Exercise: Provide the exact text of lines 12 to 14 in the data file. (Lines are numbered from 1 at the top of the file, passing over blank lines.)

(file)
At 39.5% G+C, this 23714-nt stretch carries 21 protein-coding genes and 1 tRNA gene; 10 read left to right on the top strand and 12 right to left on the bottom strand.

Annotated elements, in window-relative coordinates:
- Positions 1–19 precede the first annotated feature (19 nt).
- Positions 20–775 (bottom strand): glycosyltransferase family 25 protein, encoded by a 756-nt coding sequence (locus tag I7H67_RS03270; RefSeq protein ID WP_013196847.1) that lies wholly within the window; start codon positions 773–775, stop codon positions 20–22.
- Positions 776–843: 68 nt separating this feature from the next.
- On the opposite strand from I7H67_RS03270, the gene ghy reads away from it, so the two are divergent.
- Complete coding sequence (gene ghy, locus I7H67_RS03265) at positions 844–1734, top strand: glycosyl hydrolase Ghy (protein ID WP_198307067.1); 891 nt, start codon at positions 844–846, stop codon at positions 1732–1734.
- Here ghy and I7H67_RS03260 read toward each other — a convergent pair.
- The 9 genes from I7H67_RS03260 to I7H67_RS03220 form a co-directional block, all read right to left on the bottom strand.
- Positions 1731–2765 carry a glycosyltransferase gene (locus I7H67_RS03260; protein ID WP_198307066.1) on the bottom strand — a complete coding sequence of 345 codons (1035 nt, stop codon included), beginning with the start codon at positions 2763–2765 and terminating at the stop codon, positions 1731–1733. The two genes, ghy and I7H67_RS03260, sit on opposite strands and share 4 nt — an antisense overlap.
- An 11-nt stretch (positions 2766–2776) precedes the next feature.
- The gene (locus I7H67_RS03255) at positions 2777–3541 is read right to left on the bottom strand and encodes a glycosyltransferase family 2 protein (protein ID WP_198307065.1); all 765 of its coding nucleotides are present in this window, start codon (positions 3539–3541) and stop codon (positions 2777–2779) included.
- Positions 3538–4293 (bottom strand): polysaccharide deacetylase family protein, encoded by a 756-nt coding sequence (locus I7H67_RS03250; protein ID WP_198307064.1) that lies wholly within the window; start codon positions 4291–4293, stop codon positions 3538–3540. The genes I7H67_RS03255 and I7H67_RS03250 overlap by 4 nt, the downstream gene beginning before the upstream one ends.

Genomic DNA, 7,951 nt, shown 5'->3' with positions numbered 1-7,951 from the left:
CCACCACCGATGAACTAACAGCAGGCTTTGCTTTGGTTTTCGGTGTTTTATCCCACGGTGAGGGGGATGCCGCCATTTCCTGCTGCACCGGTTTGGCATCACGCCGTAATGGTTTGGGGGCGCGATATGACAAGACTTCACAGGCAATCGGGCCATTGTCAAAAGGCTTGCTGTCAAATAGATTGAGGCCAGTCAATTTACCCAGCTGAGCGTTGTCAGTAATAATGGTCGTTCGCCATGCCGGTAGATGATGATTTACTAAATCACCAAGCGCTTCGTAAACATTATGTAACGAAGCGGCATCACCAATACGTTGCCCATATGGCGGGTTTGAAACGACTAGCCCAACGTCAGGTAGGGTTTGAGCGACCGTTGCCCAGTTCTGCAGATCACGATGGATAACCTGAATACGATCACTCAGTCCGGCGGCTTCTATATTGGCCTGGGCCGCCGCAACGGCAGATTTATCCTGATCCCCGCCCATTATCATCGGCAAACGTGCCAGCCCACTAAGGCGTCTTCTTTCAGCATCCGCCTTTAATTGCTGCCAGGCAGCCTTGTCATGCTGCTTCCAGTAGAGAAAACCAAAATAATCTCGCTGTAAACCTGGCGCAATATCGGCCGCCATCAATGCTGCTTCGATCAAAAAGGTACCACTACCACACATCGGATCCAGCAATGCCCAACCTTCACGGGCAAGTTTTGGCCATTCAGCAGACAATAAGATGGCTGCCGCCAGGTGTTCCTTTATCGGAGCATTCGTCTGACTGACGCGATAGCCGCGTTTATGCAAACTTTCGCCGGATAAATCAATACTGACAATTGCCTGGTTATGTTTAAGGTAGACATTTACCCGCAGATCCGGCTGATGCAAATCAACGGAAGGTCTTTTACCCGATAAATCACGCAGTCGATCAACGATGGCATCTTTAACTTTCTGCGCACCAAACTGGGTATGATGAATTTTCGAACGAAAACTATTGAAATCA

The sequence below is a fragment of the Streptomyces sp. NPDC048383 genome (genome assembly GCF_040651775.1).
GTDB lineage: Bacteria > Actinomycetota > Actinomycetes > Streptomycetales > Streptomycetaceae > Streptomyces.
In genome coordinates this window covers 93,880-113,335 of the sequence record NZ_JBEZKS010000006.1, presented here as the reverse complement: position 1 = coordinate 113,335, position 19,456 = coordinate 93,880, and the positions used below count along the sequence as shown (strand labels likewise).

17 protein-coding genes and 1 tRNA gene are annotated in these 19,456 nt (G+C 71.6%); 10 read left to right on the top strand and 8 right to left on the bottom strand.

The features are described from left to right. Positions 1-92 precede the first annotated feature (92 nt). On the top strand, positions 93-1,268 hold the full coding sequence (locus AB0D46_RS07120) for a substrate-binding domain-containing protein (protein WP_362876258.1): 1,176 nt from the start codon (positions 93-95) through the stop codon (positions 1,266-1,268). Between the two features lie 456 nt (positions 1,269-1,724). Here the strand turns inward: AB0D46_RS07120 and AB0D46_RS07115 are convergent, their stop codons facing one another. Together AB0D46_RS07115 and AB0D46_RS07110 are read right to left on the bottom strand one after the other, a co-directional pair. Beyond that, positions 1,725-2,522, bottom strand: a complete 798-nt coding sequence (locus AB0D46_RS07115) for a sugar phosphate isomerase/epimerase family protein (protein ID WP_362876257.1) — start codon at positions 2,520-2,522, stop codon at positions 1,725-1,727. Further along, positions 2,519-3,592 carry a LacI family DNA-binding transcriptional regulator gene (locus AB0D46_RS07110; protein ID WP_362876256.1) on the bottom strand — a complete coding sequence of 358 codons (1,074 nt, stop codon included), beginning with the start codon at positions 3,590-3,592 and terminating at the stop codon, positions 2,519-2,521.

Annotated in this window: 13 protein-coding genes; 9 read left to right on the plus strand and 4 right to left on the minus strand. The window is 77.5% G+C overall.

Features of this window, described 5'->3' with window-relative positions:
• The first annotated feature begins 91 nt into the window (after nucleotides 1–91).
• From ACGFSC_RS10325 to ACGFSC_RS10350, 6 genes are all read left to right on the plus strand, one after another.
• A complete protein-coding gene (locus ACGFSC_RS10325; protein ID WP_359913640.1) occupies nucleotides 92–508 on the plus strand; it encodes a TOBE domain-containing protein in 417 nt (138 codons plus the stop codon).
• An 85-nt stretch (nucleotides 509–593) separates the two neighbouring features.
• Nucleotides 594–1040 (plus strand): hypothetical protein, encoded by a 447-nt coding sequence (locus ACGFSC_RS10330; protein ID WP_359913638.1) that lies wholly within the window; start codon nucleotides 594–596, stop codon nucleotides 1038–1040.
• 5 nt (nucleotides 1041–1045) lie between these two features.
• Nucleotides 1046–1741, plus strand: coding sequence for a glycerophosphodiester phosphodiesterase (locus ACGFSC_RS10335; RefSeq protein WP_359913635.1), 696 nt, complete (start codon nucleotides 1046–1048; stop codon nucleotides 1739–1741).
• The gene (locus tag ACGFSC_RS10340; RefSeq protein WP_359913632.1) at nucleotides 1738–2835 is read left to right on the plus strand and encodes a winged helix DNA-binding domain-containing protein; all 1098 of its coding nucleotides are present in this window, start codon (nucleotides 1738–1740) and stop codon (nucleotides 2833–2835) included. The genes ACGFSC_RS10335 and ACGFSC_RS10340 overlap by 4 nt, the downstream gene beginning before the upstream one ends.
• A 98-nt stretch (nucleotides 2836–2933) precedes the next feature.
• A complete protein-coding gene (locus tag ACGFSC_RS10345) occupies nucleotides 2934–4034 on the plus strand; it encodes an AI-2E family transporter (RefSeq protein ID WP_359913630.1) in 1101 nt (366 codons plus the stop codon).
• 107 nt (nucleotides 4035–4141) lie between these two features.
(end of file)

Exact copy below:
- The gene (locus I7H67_RS03255) at positions 2777–3541 is read right to left on the bottom strand and encodes a glycosyltransferase family 2 protein (protein ID WP_198307065.1); all 765 of its coding nucleotides are present in this window, start codon (positions 3539–3541) and stop codon (positions 2777–2779) included.
- Positions 3538–4293 (bottom strand): polysaccharide deacetylase family protein, encoded by a 756-nt coding sequence (locus I7H67_RS03250; protein ID WP_198307064.1) that lies wholly within the window; start codon positions 4291–4293, stop codon positions 3538–3540. The genes I7H67_RS03255 and I7H67_RS03250 overlap by 4 nt, the downstream gene beginning before the upstream one ends.

Genomic DNA, 7,951 nt, shown 5'->3' with positions numbered 1-7,951 from the left: